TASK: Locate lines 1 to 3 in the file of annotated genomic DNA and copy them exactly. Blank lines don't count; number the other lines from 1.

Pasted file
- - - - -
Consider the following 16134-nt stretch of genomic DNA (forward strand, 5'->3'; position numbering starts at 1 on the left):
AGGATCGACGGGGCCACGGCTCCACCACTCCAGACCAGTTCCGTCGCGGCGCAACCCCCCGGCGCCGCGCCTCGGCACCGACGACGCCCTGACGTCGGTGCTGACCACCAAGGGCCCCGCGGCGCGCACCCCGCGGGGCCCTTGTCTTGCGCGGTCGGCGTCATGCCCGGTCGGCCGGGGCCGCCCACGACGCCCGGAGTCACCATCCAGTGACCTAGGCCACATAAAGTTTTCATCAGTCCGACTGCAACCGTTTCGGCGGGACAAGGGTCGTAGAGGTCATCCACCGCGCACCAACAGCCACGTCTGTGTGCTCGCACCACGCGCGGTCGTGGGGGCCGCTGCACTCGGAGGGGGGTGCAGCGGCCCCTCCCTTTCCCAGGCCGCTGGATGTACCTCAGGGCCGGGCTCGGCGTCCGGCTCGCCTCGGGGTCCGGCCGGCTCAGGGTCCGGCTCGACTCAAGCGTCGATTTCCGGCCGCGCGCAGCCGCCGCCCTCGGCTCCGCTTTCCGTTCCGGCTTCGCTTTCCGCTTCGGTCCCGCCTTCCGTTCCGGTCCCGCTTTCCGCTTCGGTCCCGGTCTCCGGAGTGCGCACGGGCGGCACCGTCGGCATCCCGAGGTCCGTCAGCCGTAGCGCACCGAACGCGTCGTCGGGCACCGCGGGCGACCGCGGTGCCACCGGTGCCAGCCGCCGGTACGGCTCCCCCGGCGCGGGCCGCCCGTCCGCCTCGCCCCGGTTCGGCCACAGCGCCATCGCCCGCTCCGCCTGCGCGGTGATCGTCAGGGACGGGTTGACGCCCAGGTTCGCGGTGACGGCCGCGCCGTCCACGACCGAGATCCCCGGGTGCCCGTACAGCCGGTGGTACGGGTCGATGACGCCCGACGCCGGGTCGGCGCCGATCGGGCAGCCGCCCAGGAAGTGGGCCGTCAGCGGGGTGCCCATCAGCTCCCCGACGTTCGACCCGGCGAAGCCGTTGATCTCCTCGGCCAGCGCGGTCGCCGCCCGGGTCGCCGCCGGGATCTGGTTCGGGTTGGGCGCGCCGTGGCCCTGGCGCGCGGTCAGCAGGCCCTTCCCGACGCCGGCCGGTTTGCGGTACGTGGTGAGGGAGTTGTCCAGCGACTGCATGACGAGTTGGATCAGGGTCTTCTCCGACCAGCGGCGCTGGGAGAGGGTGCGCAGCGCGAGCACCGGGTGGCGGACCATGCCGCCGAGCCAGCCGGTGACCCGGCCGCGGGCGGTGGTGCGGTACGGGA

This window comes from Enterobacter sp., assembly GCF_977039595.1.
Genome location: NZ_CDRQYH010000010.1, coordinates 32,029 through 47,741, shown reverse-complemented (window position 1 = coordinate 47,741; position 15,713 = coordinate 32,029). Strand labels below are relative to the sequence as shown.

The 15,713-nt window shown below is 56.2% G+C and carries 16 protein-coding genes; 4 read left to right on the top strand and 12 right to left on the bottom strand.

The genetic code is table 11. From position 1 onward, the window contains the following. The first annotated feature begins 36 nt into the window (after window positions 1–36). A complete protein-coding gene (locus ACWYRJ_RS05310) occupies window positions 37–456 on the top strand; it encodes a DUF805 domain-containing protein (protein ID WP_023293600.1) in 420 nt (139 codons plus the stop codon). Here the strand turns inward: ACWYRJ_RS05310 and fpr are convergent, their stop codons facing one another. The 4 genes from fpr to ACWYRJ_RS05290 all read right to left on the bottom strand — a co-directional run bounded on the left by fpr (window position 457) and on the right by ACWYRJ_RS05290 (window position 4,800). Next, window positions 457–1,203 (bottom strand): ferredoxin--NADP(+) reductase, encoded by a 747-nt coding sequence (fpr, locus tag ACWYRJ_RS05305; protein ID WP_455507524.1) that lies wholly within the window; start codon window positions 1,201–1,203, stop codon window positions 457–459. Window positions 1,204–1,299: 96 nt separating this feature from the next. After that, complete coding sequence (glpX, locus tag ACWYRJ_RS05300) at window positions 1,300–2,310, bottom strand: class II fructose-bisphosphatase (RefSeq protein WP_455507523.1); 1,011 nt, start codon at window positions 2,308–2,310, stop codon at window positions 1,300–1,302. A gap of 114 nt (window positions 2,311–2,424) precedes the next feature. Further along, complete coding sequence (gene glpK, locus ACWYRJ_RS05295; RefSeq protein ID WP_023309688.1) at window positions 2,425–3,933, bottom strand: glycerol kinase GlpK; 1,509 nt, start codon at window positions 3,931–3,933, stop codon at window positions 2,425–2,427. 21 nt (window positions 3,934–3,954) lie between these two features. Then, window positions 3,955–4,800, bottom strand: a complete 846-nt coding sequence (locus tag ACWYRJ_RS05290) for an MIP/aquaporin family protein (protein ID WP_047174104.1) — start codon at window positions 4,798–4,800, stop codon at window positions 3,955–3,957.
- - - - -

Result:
Consider the following 16134-nt stretch of genomic DNA (forward strand, 5'->3'; position numbering starts at 1 on the left):
AGGATCGACGGGGCCACGGCTCCACCACTCCAGACCAGTTCCGTCGCGGCGCAACCCCCCGGCGCCGCGCCTCGGCACCGACGACGCCCTGACGTCGGTGCTGACCACCAAGGGCCCCGCGGCGCGCACCCCGCGGGGCCCTTGTCTTGCGCGGTCGGCGTCATGCCCGGTCGGCCGGGGCCGCCCACGACGCCCGGAGTCACCATCCAGTGACCTAGGCCACATAAAGTTTTCATCAGTCCGACTGCAACCGTTTCGGCGGGACAAGGGTCGTAGAGGTCATCCACCGCGCACCAACAGCCACGTCTGTGTGCTCGCACCACGCGCGGTCGTGGGGGCCGCTGCACTCGGAGGGGGGTGCAGCGGCCCCTCCCTTTCCCAGGCCGCTGGATGTACCTCAGGGCCGGGCTCGGCGTCCGGCTCGCCTCGGGGTCCGGCCGGCTCAGGGTCCGGCTCGACTCAAGCGTCGATTTCCGGCCGCGCGCAGCCGCCGCCCTCGGCTCCGCTTTCCGTTCCGGCTTCGCTTTCCGCTTCGGTCCCGCCTTCCGTTCCGGTCCCGCTTTCCGCTTCGGTCCCGGTCTCCGGAGTGCGCACGGGCGGCACCGTCGGCATCCCGAGGTCCGTCAGCCGTAGCGCACCGAACGCGTCGTCGGGCACCGCGGGCGACCGCGGTGCCACCGGTGCCAGCCGCCGGTACGGCTCCCCCGGCGCGGGCCGCCCGTCCGCCTCGCCCCGGTTCGGCCACAGCGCCATCGCCCGCTCCGCCTGCGCGGTGATCGTCAGGGACGGGTTGACGCCCAGGTTCGCGGTGACGGCCGCGCCGTCCACGACCGAGATCCCCGGGTGCCCGTACAGCCGGTGGTACGGGTCGATGACGCCCGACGCCGGGTCGGCGCCGATCGGGCAGCCGCCCAGGAAGTGGGCCGTCAGCGGGGTGCCCATCAGCTCCCCGACGTTCGACCCGGCGAAGCCGTTGATCTCCTCGGCCAGCGCGGTCGCCGCCCGGGTCGCCGCCGGGATCTGGTTCGGGTTGGGCGCGCCGTGGCCCTGGCGCGCGGTCAGCAGGCCCTTCCCGACGCCGGCCGGTTTGCGGTACGTGGTGAGGGAGTTGTCCAGCGACTGCATGACGAGTTGGATCAGGGTCTTCTCCGACCAGCGGCGCTGGGAGAGGGTGCGCAGCGCGAGCACCGGGTGGCGGACCATGCCGCCGAGCCAGCCGGTGACCCGGCCGCGGGCGGTGGTGCGGTACGGGA

This window comes from Enterobacter sp., assembly GCF_977039595.1.